Now amidst all the peoples of the world must the beloved arise, with a heart even as the daystar, a strong inward urge, a shining brow, a musk-scented breath, a tongue speaking ever of God, an exposition crystal-clear, a high resolve, a power born of heaven, a spiritual character, a confirmation nothing short of the divine. Let them one and all become as a splendor on the horizon of heaven, and in the skies of the world a dazzling star. Let them be fruitful trees in the celestial bowers, sweet-scented blooms in the divine gardens; let them be verses of perfection on the page of the universe, words of oneness in the Book of Life. This is the first age, and the early beginnings of the dispensation of the Most Great Light, wherefore, within this century, virtues must be acquired, goodly qualities must be perfected within this span of time. In these very days the Abhá Paradise must pitch its pavilions on the plains of the world. The lights of reality must now be revealed, and the secrets of God’s bestowals must now be made known, and now must the olden grace shine forth and this world change into the pleasure-ground of heaven, the garden of God. And out of pure hearts, and through heavenly bounties, all the perfections, qualities and attributes of the divine must now be made manifest.
O Thou kind Lord! We are servants of Thy Threshold, taking shelter at Thy holy Door. We seek no refuge save only this strong pillar, turn nowhere for a haven but unto Thy safekeeping. Protect us, bless us, support us, make us such that we shall love but Thy good pleasure, utter only Thy praise, follow only the pathway of truth, that we may become rich enough to dispense with all save Thee, and receive our gifts from the sea of Thy beneficence, that we may ever strive to exalt Thy Cause and to spread Thy sweet savors far and wide, that we may become oblivious of self and occupied only with Thee, and disown all else and be caught up in Thee.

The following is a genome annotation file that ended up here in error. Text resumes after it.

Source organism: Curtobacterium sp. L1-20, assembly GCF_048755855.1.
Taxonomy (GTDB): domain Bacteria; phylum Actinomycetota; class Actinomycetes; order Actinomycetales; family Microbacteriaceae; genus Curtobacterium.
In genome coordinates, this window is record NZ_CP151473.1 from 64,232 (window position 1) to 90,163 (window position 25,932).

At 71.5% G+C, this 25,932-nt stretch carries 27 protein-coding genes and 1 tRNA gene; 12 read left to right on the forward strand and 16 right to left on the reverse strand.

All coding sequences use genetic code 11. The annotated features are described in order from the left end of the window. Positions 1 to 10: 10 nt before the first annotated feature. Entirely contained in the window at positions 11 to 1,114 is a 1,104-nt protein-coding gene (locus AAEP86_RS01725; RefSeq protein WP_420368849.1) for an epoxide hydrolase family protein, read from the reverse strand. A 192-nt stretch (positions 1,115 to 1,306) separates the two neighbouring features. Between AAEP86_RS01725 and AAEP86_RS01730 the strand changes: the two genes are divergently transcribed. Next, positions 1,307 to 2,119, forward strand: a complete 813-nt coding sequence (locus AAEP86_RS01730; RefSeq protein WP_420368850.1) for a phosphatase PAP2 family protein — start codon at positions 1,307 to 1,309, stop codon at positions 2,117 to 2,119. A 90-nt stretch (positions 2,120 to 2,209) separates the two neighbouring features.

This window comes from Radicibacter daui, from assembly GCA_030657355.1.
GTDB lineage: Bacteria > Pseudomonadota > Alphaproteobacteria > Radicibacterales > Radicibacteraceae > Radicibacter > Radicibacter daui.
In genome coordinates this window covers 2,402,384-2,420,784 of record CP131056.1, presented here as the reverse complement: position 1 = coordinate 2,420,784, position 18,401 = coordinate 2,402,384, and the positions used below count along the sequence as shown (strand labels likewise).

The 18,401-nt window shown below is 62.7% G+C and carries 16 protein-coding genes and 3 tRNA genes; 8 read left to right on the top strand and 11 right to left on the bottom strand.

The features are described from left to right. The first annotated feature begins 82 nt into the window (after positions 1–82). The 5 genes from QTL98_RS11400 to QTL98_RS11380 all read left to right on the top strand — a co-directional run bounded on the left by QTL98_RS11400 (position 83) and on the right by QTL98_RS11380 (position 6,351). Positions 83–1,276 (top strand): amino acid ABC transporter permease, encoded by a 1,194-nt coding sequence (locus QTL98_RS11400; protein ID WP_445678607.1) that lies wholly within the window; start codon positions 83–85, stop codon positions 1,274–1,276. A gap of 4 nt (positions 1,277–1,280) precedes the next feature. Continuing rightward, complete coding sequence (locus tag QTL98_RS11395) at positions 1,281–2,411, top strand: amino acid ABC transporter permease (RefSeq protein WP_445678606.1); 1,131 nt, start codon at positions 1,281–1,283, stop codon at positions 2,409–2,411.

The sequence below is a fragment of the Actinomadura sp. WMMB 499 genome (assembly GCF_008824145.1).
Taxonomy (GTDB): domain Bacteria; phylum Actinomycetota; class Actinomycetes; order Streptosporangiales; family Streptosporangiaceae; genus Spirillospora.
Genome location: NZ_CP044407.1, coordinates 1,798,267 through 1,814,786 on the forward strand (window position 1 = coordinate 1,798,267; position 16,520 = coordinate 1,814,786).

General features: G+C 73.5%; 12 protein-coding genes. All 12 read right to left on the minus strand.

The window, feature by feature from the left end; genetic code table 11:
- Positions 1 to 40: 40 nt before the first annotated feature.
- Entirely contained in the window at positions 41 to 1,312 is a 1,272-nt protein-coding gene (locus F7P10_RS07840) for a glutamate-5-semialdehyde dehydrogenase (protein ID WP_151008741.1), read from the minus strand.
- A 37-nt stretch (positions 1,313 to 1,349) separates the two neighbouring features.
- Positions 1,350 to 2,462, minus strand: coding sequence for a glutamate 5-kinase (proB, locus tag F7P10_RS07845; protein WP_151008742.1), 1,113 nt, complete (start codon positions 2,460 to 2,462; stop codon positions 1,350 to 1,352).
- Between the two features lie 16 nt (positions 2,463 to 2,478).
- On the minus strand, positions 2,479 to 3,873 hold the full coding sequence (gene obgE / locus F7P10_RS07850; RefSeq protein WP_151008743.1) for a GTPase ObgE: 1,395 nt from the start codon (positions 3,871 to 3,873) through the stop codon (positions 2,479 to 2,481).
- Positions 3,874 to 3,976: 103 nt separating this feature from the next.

O Thou Provider, O Thou Forgiver! Grant us Thy grace and loving-kindness, Thy gifts and Thy bestowals, and sustain us, that we may attain our goal. Thou art the Powerful, the Able, the Knower, the Seer; and verily Thou art the Generous, and verily Thou art the All-Merciful, and verily Thou art the Ever-Forgiving, He to Whom repentance is due, He Who forgiveth even the most grievous of sins.
O ye the sincere loved ones of the Abhá Beauty! In these days the Cause of God, the world over, is fast growing in power and, day by day, is spreading further and further to the utmost bounds of the earth. Its enemies, therefore, from all the kindreds and peoples of the world, are growing aggressive, malevolent, envious and bitterly hostile. It is incumbent upon the loved ones of God to exercise the greatest care and prudence in all things, whether great or small, to take counsel together and unitedly resist the onslaught of the stirrers up of strife and the movers of mischief. They must endeavor to consort in a friendly spirit with everyone, must follow moderation in their conduct, must have respect and consideration one for another and show loving-kindness and tender regard to all the peoples of the world. They must be patient and long-suffering, that they may grow to become the divine magnets of the Abhá Kingdom and acquire the dynamic power of the hosts of the realm on high.